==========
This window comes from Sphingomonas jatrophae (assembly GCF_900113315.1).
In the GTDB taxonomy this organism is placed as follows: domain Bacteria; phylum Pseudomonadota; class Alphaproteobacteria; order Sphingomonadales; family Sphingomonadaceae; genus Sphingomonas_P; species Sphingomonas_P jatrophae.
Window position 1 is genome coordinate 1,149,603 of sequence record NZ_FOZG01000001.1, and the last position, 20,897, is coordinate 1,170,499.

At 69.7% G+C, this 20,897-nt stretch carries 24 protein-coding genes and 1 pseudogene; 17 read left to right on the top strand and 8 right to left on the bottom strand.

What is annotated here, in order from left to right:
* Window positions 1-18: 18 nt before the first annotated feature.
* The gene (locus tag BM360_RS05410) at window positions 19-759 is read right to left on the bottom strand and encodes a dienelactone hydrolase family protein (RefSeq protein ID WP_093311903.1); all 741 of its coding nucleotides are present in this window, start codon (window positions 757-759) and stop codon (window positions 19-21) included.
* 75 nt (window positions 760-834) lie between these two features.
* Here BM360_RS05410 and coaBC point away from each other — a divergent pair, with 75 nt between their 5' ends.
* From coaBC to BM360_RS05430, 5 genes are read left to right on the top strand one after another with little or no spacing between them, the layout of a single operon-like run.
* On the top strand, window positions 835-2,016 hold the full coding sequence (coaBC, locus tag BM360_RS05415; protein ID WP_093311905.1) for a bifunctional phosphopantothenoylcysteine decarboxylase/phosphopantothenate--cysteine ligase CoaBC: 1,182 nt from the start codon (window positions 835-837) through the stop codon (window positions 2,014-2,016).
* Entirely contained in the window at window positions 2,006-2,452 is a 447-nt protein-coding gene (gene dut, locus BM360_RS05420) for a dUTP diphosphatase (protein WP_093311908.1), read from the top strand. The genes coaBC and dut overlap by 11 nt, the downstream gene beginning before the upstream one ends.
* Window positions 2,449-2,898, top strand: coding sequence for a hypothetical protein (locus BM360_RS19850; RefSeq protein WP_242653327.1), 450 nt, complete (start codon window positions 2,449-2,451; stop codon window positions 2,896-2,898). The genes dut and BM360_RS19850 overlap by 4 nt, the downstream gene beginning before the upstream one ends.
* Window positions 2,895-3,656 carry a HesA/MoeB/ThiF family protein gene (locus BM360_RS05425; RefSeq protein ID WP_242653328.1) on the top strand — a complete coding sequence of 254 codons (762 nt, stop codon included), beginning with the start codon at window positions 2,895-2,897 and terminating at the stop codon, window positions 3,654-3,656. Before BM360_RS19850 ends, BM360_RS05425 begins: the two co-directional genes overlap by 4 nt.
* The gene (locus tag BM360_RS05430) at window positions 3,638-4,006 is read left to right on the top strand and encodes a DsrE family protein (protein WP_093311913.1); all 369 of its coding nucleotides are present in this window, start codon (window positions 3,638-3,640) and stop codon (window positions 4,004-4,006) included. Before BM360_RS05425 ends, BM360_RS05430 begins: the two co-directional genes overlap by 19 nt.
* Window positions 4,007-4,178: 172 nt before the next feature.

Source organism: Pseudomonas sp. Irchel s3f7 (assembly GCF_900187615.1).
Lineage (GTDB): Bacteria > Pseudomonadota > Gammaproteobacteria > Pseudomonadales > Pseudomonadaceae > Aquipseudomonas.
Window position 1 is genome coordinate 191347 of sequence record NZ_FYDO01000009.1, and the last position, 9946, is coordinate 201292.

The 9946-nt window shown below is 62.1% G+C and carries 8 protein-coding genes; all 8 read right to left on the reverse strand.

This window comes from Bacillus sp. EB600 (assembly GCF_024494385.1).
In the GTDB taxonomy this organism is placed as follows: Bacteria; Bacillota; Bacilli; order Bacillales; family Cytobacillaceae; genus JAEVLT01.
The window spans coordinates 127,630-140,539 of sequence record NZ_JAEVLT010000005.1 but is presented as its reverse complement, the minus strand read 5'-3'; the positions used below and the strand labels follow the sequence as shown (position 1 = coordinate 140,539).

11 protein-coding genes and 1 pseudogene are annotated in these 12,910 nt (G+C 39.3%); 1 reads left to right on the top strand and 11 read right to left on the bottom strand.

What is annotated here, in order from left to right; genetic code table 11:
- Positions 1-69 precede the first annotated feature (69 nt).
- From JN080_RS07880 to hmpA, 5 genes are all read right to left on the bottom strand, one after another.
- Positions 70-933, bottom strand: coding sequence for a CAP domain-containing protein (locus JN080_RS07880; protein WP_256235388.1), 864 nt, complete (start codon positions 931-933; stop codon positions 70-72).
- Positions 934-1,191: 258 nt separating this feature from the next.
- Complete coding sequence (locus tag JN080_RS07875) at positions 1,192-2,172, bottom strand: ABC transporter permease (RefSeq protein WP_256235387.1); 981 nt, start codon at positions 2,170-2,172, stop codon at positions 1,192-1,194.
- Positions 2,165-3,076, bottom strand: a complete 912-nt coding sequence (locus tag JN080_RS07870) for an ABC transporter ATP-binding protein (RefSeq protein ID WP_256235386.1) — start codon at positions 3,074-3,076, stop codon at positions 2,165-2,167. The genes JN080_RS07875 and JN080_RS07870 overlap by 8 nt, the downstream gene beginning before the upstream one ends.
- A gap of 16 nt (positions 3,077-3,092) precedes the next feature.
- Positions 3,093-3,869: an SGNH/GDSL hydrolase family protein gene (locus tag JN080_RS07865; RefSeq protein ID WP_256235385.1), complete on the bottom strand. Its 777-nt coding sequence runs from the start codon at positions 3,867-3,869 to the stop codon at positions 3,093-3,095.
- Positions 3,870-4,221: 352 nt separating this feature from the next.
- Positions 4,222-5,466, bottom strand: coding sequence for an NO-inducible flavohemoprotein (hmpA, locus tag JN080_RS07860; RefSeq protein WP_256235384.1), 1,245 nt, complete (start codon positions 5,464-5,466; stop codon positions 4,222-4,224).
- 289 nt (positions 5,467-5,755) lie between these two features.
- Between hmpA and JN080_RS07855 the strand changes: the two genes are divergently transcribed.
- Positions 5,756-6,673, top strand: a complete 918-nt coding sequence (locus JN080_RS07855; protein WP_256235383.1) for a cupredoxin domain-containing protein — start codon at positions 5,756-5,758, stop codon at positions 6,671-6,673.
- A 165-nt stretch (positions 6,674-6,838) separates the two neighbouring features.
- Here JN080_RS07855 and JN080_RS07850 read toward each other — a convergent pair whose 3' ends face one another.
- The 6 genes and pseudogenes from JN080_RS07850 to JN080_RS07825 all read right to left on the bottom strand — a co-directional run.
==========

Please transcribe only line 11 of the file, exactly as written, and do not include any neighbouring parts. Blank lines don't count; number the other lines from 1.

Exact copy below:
* On the top strand, window positions 835-2,016 hold the full coding sequence (coaBC, locus tag BM360_RS05415; protein ID WP_093311905.1) for a bifunctional phosphopantothenoylcysteine decarboxylase/phosphopantothenate--cysteine ligase CoaBC: 1,182 nt from the start codon (window positions 835-837) through the stop codon (window positions 2,014-2,016).